Exercise testing in aortic regurgitation comparison of radio nuclide left ventricular ejection fraction with exercise performance at the anaerobic threshold and peak exercise. American Journal of Cardiology 52(7): 801-808, 1983

Clinical outcomes of exercise-induced pulmonary hypertension in subjects with preserved left ventricular ejection fraction: implication of an increase in left ventricular filling pressure during exercise. Heart 97(17): 1417-1424, 2011

Relationship Between Left Ventricular Ejection Fraction and Mortality in Asymptomatic and Minimally Symptomatic Patients With Severe Aortic Stenosis. Jacc. Cardiovascular Imaging 2018, 2018

Improvement in the prediction of exercise-induced elevation of left ventricular filling pressure in patients with normal left ventricular ejection fraction. Echocardiography 34(1): 78-86, 2016

Noninvasive prediction of the exercise-induced elevation in left ventricular filling pressure in post-heart transplant patients with normal left ventricular ejection fraction. Experimental and Clinical Cardiology 18(2): 63-72, 2013

Left ventricular shape and mass impact torsional dynamics in asymptomatic patients with chronic aortic regurgitation and normal left ventricular ejection fraction. International Journal of Cardiovascular Imaging 31(7): 1315-1326, 2016

Incremental Prognostic Utility of Left Ventricular Global Longitudinal Strain in Asymptomatic Patients With Significant Chronic Aortic Regurgitation and Preserved Left Ventricular Ejection Fraction. Jacc. Cardiovascular Imaging 11(5): 673-682, 2017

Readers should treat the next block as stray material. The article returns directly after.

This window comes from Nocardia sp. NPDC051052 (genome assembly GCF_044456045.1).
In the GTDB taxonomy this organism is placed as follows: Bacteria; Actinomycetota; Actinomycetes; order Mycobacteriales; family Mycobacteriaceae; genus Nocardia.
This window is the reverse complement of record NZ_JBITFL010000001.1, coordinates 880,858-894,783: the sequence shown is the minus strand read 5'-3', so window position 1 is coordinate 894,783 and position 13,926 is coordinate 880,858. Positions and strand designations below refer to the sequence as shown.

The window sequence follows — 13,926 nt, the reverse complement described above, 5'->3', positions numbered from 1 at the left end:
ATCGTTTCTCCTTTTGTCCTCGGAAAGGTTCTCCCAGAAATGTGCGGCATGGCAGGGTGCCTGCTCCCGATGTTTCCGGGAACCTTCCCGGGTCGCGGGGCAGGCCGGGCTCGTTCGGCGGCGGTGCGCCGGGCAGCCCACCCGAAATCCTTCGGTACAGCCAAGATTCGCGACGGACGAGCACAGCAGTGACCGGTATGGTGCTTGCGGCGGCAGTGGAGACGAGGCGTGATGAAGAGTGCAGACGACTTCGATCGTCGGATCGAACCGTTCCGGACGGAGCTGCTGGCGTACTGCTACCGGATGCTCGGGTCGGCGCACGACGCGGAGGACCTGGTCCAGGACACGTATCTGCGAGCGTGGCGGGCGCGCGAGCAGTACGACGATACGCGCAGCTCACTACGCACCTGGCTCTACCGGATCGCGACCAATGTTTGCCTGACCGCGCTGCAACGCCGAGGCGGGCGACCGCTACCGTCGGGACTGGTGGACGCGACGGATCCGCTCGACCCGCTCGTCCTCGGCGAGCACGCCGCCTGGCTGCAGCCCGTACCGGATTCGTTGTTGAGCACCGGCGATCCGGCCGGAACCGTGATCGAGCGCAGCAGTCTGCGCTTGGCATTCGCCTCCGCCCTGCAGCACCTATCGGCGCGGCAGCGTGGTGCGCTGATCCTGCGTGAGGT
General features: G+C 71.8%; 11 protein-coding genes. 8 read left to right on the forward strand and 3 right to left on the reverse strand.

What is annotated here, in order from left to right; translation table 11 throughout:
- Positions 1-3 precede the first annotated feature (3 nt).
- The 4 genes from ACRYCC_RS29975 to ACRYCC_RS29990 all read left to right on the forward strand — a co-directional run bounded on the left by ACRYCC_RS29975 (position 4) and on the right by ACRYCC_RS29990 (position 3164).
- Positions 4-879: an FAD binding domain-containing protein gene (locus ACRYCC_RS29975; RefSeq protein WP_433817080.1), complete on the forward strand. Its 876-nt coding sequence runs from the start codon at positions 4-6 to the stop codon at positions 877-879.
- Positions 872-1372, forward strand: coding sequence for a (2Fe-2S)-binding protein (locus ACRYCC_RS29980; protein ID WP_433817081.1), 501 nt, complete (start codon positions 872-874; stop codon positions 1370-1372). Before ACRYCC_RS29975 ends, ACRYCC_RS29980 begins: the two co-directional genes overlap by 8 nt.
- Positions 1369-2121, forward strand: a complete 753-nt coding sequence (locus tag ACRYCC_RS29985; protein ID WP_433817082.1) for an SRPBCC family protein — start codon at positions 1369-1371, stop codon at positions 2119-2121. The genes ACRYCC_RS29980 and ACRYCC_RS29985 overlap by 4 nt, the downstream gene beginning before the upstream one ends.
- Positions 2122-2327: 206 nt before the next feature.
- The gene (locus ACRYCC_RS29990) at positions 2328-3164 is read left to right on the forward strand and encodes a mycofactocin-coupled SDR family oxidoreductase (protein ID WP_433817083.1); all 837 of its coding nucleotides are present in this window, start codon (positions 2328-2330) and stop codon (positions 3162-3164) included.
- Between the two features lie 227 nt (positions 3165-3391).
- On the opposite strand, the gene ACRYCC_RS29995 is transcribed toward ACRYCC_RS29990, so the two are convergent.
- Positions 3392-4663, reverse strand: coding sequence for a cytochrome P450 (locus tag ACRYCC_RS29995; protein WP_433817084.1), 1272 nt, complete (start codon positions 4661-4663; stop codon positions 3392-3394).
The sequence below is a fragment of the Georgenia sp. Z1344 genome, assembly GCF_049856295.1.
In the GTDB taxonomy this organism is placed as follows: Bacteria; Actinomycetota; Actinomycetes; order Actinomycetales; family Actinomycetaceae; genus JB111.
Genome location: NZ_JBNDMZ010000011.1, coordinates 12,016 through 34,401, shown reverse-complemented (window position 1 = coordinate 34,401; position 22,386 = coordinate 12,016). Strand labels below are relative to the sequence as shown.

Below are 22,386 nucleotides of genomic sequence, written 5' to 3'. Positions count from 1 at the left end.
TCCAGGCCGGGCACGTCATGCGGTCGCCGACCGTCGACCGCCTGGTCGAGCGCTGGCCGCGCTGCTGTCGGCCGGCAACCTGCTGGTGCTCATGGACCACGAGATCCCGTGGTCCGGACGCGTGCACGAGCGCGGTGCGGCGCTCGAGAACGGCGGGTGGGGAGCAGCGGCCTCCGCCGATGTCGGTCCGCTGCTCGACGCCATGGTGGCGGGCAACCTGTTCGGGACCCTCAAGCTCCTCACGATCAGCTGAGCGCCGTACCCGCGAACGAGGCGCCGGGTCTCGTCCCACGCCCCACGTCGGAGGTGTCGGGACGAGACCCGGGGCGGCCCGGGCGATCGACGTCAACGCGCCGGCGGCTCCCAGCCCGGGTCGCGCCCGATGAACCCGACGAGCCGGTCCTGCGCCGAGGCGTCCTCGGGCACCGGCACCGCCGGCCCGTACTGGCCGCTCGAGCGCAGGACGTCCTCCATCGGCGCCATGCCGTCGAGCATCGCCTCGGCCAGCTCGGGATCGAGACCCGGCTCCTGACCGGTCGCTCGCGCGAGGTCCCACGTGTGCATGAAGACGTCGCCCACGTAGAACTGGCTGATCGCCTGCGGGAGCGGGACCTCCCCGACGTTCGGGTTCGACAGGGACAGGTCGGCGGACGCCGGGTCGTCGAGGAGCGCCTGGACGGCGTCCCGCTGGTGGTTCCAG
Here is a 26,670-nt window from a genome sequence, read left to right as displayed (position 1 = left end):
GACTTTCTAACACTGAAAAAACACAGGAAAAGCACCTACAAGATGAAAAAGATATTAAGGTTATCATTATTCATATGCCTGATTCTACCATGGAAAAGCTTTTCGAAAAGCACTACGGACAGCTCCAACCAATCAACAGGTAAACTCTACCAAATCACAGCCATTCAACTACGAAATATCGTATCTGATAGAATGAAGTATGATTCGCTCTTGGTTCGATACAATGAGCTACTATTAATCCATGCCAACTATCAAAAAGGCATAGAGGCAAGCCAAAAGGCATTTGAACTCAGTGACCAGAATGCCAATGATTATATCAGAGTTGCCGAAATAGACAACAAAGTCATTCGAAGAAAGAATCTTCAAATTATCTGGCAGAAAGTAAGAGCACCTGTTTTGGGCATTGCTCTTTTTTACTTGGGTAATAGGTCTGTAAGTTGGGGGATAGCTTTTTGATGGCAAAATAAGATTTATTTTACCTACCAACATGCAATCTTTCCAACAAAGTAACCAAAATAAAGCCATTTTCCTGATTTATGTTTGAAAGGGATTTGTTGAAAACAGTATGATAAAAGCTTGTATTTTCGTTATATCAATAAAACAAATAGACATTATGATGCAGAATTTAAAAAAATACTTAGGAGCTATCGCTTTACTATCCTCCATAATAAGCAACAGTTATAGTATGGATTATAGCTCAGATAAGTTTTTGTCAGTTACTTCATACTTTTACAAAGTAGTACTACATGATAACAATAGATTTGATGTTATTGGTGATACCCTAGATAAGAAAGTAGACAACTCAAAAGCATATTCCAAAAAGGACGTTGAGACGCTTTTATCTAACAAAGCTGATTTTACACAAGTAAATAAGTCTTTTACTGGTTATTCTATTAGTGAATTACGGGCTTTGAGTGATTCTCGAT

Left ventricular volume and ejection fraction response to exercise in aortic regurgitation. American Journal of Cardiology 51(8): 1379-1385, 1983

The predictive value of left ventricular myocardium mechanics evaluation in asymptomatic patients with aortic regurgitation and preserved left ventricular ejection fraction. A long-term speckle-tracking echocardiographic study. Echocardiography 35(9): 1277-1288, 2018

Mechanisms for an abnormal radionuclide left ventricular ejection fraction response to exercise in aortic regurgitation. Circulation 82(4 SUPPL 3): III137, 1990

Reproducibility of rest and exercise left ventricular ejection fraction and volumes in chronic aortic regurgitation. American Journal of Cardiology 59(15): 1361-1365, 1987

Correlation of oxygen consumption to left ventricular ejection fraction response to exercise in aortic regurgitation. Clinical Research 29(2): 495A, 1981

CME: long-term outcome in asymptomatic patients with severe aortic regurgitation, normal left ventricular ejection fraction, and severe left ventricular dilatation. Echocardiography 27(8): 915-922, 2011

Exercise echocardiography in asymptomatic patients with severe aortic stenosis and preserved left ventricular ejection fraction. Journal of Cardiovascular Ultrasound 22(1): 1-5, 2014

Radionuclide left ventricular ejection fraction response to exercise is related to contractile state in patients with aortic regurgitation. Journal of Nuclear Medicine 29(5 SUPPL): 744-745, 1988